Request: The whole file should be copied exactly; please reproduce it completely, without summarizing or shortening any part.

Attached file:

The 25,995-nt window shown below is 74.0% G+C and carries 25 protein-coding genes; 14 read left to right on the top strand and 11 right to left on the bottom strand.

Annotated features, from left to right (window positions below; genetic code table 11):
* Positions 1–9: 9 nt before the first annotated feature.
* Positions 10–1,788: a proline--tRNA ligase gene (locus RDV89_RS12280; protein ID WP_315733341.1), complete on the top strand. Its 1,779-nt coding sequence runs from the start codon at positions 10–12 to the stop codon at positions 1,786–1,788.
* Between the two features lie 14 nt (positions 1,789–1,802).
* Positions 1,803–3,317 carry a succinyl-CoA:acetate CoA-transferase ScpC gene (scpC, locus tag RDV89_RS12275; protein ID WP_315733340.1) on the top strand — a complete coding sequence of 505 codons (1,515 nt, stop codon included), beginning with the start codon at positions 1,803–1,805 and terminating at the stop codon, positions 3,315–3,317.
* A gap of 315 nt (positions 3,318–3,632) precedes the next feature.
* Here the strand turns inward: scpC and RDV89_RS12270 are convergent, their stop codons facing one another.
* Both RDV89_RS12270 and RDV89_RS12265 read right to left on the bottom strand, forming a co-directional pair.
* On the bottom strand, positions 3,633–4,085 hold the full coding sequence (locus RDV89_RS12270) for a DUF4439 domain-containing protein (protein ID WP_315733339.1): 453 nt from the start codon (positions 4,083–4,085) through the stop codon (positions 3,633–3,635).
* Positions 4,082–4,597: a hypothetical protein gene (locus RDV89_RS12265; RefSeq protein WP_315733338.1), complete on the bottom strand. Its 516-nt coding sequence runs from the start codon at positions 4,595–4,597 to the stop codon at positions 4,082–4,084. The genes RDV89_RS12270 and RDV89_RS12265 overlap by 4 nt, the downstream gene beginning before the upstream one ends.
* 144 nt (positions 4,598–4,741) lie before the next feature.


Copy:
The 25,995-nt window shown below is 74.0% G+C and carries 25 protein-coding genes; 14 read left to right on the top strand and 11 right to left on the bottom strand.

Annotated features, from left to right (window positions below; genetic code table 11):
* Positions 1–9: 9 nt before the first annotated feature.
* Positions 10–1,788: a proline--tRNA ligase gene (locus RDV89_RS12280; protein ID WP_315733341.1), complete on the top strand. Its 1,779-nt coding sequence runs from the start codon at positions 10–12 to the stop codon at positions 1,786–1,788.
* Between the two features lie 14 nt (positions 1,789–1,802).
* Positions 1,803–3,317 carry a succinyl-CoA:acetate CoA-transferase ScpC gene (scpC, locus tag RDV89_RS12275; protein ID WP_315733340.1) on the top strand — a complete coding sequence of 505 codons (1,515 nt, stop codon included), beginning with the start codon at positions 1,803–1,805 and terminating at the stop codon, positions 3,315–3,317.
* A gap of 315 nt (positions 3,318–3,632) precedes the next feature.
* Here the strand turns inward: scpC and RDV89_RS12270 are convergent, their stop codons facing one another.
* Both RDV89_RS12270 and RDV89_RS12265 read right to left on the bottom strand, forming a co-directional pair.
* On the bottom strand, positions 3,633–4,085 hold the full coding sequence (locus RDV89_RS12270) for a DUF4439 domain-containing protein (protein ID WP_315733339.1): 453 nt from the start codon (positions 4,083–4,085) through the stop codon (positions 3,633–3,635).
* Positions 4,082–4,597: a hypothetical protein gene (locus RDV89_RS12265; RefSeq protein WP_315733338.1), complete on the bottom strand. Its 516-nt coding sequence runs from the start codon at positions 4,595–4,597 to the stop codon at positions 4,082–4,084. The genes RDV89_RS12270 and RDV89_RS12265 overlap by 4 nt, the downstream gene beginning before the upstream one ends.
* 144 nt (positions 4,598–4,741) lie before the next feature.